Governor sets out to restore AmeriCorps in territory, along with ASG’s reputation
Gov. Lolo Matalasi Moliga has requested from the federal grantor of the AmeriCorps program complete details of the outstanding debt owed by the American Samoa Government so that the money can be fully repaid and the federal program—which benefits youth in the territory— can be restored.
Lolo made the request via a Jan. 16, 2013 letter to Claire Moreno, with the Office of Grants Management at the Washington D.C. based Corporation for National and Community Services (CNCS), the federal grantor for AmeriCorps, who provided funds to local organizations such as Read to Me Samoa and Jungle Busters. American Samoa Special Service Commission was the ASG entity charged with AmeriCorps in the territory.
Following an audit of ASSSC by the federal grantor two years ago and a probe by the federal government, the ASSSC executive director Mine Pase was charged in federal court in Washington D.C., where she later plead guilty under a plea agreement with federal prosecutors.
Pase was sentenced last June to 14 months in prison followed by three years of supervised release. She was ordered to pay $325,408 in restitution and the restitution is the total amount of money that prosecutors say Pase stole from the program. The federal grantor in 2011 terminated funding for ASSSC, which was then shutdown.
While court records revealed how much Pase is to pay in restitution, there was no clear indication of how much ASG was to pay back to the federal grantor, who outlined in an audit released in January 2011—that led to the investigation of the ASSSC—numerous problems and questionable costs in operating the local program.
However, Lolo’s letter to Moreno provided some information on what should be paid. Lolo was responding to Moreno’s letter of Nov. 2, 2012 to then Gov. Togiola Tulafono about the payment and corrective measures to be taken by ASG.
Lolo said this matter was just recently brought to his attention and ASG “had failed to respond adequately...thus manifesting the lack of government action taken to resolve audit findings prompting the demand for reimbursement of disallowed costs associated with” ASSSC’s operations.
Lolo says he has read through the audit report and subsequent findings that formed the basis for the actions pursued by CNCS.
“It is regrettable that we have found ourselves in this unenviable situation, however, I cannot in good conscience oppress the youth and people of American Samoa by not adopting aggressive actions to resolve these outstanding issues and expressing commitment to the payment of the amounts determined to be not in compliance with award conditions, and past management failures to practice prudent management practices and establishing adequate systems of internal controls,” he wrote.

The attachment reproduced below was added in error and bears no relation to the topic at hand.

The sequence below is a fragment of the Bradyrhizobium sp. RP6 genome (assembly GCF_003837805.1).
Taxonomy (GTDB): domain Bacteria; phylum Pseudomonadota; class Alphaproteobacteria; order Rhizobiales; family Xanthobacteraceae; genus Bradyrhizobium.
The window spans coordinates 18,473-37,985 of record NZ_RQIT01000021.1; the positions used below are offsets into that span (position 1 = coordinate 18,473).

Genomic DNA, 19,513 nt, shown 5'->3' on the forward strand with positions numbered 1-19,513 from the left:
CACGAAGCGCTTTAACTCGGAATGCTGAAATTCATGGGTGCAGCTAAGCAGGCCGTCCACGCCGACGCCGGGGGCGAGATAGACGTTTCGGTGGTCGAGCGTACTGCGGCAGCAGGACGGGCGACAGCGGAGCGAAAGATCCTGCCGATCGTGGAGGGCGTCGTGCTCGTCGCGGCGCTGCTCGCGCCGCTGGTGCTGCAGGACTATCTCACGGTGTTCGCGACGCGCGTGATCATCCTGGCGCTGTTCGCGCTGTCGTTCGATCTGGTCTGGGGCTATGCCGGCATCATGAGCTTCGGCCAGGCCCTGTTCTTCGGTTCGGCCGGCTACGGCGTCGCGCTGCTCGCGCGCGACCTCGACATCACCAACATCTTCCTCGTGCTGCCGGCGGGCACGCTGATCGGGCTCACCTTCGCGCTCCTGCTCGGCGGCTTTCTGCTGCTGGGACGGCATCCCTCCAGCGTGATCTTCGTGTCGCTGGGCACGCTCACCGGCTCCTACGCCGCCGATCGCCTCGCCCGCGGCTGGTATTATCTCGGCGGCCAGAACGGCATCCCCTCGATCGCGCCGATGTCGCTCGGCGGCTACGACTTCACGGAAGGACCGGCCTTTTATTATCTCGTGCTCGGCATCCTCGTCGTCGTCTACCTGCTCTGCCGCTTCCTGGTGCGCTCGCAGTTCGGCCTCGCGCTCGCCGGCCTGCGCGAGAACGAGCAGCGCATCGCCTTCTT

Additionally, the Treasury Department has been instructed to find funds to liquidate the current demand payments for disallowed costs.
Lolo’s letter revealed that ASG failed to comply with the repayment schedule, with a deadline set for Jan. 2 this year and this has resulted in the accumulation of interest, penalties and additional agency charges. (It was Moreno’s letter to Togiola that revealed the payment deadline.)
Lolo requested the waiving of interest, penalties and agency charges given that his administration has only been in office for two weeks and “played no part in the perpetration of this unfortunate incident.”
“However, if the payment of interest, penalties and agency charges adversely impact your decision relative to allowing the resurrection of the program [in American Samoa],” payment will be made along with the determined disallowed costs, said Lolo.
According to the letter, payment of $36,3230 was due Nov. 2 along with the interest, penalties and agency charges began accumulating on Dec. 2, 2012. Additionally Jan. 2, 2013 was the deadline by which ASG needed to act on several compliance issues. However, Lolo said ASG had not complied with the terms.
“Of greatest concern to me is that the integrity and the reputation of the American Samoa Government is severely compromised,” Lolo wrote to Moreno, who then asked that the exact amount ASG owes to be provided so that it could be “fully liquidated.”
Lolo hopes that the federal agency will grant his administration the opportunity to resurrect this program in the territory given the “inherent broad benefits” which will “improve the quality of life of our people.”
The governor said he has much “to do to reclaim” ASG’s “reputation as a public entity that is committed to full compliance with all rules and regulations governing federal programs which American Samoa is fortunate to receive.”
“As one of my my former mentors, who himself was a former governor, said—‘Actions speak louder then words’. I’ll let my actions manifest my commitment to CNCS that this incident will never be replicated under my watch,” he said.